Russian energy giant Gazprom has rung in the school year in Armenia and Kyrgyzstan – two of Moscow’s poorest allies – as the Kremlin gets serious about exporting education.
Two private schools affiliated with Gazprom threw open their doors on September 1 and 2 in Yerevan and Bishkek, respectively.
The event to mark the opening of the school in Bishkek dominated coverage of First Bell festivities in Kyrgyzstan, with President Sooronbai Jeenbekov, a former school teacher, and Mayor Aziz Surakmatov joining Gazprom representatives in attendance.
The Yerevan school’s opening was more low-key. A larger ceremonial event involving Gazprom and Armenian officials is expected in the near future, a spokeswoman for the school told Eurasianet
(Armenia’s Prime Minister Nikol Pashinyan marked First Bell, as the inaugural day of the academic year is known, at a school near the country’s fraught border with Azerbaijan.)
The two institutions, which boast lavish classroom and sporting facilities, cater for students from elementary level through to secondary school.
The Bishkek college charges fees of 22,000 soms (just over $300) per month, according to a report by Sputnik’s Kyrgyz service. The Armenian version charges $3,150 per year, a spokeswoman for the school told Eurasianet.
Average monthly income in Kyrgyzstan hovers around $200. In Armenia, it is around $300.
The Yerevan school’s fee-paying status has caused irritation in the neighborhood where it was built, with some residents seemingly under the impression that it was a philanthropic project.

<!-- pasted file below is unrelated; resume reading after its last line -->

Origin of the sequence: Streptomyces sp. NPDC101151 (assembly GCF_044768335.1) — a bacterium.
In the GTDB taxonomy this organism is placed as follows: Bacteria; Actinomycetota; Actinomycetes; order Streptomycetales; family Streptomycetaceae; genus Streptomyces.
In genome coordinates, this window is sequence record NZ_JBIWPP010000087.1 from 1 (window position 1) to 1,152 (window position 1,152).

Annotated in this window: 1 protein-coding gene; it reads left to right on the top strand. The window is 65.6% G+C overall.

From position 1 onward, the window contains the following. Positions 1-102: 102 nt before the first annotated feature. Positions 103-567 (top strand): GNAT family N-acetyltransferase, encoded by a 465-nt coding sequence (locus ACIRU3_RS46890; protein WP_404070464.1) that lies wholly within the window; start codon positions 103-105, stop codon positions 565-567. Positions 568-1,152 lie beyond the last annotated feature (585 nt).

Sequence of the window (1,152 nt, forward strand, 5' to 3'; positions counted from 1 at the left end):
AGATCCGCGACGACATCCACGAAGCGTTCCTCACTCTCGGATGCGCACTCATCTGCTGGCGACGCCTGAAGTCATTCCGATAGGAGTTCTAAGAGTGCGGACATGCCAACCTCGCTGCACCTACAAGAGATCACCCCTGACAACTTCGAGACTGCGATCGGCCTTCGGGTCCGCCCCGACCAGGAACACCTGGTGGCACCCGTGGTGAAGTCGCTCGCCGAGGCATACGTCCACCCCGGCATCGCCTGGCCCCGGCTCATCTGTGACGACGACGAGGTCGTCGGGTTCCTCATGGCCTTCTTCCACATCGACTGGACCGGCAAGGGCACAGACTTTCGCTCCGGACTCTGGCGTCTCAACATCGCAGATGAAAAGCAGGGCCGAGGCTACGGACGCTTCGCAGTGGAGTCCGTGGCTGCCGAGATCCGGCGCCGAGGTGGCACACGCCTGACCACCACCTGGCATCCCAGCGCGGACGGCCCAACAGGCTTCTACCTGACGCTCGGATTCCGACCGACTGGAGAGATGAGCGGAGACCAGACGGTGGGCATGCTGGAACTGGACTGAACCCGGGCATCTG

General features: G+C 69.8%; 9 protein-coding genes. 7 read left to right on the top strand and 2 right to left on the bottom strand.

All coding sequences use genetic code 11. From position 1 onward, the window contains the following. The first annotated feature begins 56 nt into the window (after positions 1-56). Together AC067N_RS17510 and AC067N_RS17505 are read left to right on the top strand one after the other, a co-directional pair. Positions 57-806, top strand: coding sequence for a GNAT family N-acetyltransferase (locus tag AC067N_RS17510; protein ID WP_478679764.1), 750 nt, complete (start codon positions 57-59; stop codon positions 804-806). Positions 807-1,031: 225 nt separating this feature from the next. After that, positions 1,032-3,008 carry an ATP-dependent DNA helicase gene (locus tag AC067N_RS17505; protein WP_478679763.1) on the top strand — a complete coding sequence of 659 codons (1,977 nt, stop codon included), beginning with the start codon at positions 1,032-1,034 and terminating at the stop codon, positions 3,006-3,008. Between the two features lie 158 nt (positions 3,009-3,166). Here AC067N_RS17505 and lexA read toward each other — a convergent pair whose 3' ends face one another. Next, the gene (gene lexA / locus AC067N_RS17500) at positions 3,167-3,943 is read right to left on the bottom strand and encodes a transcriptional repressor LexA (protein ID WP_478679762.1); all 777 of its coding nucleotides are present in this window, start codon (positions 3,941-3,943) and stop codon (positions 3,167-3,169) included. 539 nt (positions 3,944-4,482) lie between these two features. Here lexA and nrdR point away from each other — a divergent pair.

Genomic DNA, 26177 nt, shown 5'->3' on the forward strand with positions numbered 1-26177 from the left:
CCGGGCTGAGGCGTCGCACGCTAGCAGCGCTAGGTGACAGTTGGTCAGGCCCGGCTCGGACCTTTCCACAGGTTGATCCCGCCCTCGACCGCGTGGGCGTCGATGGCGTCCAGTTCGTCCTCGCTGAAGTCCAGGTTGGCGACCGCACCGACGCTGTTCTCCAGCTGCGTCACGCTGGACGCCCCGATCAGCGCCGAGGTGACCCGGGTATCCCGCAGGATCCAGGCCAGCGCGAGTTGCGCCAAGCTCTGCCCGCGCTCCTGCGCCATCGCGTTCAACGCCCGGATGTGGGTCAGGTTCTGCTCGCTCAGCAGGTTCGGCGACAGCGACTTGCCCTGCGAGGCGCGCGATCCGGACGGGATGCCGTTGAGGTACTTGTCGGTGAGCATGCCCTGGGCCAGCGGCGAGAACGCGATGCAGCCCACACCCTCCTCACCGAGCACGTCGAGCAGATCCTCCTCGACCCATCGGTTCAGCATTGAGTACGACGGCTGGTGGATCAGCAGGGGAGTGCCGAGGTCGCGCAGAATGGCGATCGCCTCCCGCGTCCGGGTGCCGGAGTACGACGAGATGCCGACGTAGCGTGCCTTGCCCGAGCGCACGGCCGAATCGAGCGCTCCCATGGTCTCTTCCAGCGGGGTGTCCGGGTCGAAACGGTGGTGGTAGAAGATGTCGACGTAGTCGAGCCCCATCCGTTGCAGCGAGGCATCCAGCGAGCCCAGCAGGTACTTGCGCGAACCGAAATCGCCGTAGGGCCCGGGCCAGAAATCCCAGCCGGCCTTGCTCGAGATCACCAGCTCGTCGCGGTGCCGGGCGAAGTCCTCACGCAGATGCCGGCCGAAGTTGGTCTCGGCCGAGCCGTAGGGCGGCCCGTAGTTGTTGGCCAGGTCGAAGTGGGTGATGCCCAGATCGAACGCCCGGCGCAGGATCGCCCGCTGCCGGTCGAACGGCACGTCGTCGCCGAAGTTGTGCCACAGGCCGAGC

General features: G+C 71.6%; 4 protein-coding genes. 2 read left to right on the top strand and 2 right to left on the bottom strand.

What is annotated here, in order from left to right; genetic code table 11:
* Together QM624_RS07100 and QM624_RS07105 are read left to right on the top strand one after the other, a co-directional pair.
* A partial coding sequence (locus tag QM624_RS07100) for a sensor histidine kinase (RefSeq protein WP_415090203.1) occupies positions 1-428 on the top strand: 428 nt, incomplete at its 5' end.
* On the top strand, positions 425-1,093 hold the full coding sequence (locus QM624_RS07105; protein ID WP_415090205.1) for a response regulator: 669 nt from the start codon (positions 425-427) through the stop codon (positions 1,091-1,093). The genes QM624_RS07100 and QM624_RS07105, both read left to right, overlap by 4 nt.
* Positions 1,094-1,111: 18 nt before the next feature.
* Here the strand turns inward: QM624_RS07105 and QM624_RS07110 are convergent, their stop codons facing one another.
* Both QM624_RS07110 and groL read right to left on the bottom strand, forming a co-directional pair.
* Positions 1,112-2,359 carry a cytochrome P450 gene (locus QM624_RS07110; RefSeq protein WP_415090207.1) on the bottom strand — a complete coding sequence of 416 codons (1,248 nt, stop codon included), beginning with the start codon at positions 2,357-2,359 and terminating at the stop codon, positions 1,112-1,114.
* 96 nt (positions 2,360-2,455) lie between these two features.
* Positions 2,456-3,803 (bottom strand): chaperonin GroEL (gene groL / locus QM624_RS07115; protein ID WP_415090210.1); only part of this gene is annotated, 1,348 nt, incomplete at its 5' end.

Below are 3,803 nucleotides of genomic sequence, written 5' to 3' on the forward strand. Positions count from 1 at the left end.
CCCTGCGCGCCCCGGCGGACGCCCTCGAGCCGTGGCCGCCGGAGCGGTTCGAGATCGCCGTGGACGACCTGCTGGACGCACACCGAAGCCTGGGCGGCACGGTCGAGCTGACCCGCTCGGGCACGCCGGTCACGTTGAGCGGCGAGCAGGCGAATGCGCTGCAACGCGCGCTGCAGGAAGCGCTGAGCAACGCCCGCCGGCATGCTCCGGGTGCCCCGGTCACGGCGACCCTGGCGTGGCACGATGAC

They lobbied unsuccessfully for scholarships for neighborhood children.
In Kyrgyzstan, at least, Gazprom has been at pains to point out that the schools are not run at a profit and that all fees will be put back into maintaining and developing the school, which has annual operating costs of just under $2.5 million.
Around 20 percent of the school’s 960 places are set aside free of charge for disabled children. A further 5 percent is reserved for gifted children from poor backgrounds, the school’s director was quoted as saying by independent outlet Kaktus Media.
The soft power component of Russian influence projection among the one-time Soviet republics has traditionally run on inertia, relying on now-fading linguistic affinities and perceptions of a shared history. The Kremlin has always looked more comfortable resorting to the carrot-and-stick – namely, through the sale (or non-sale) of cheap gas, providing funding and technical expertise in the construction of power plants, military alliances and creating conditions for labor migration.
Although Russian universities remain relatively attractive and affordable destinations for students from the Caucasus and Central Asia, other players have come to dominate the domestic education markets in those countries.
In both Armenia and Kyrgyzstan, U.S.-style private universities have attained more prestige than their Russian-affiliated analogues.
Private schools inspired by the teachings of controversial Turkish cleric Fethullah Gulen have often represented the best school-level education for middle class families in parts of Central Asia and Azerbaijan. But Gulen’s fallout with Turkey’s leadership moved some, like Azerbaijan and Tajikistan, to close the schools down amid strong encouragement from Ankara.
In recent years, education has come to play a much more prominent role in Russian diplomacy.
President Vladimir Putin’s visit to Kyrgyzstan in March featured a meeting of rectors from the two countries that saw seven Kyrgyz universities sign strategic agreements with their Russian counterparts. In neighboring Tajikistan, Russia has been placing teachers in local schools since 2017, covering around 90 percent of their salaries. The ostensible aim is to raise the profile of the Russian language.
Kyrgyzstan would be grateful for similar benevolence. In his September 2 speech Jeenbekov combined lavish praise of Russia with a general plea to produce more schools of similar quality in his nation’s poverty-ridden regions.
Responding to that call would require a lot more charity from Moscow.
Chris Rickleton is a journalist based in Almaty.
Ani Mejlumyan is a reporter based in Yerevan.
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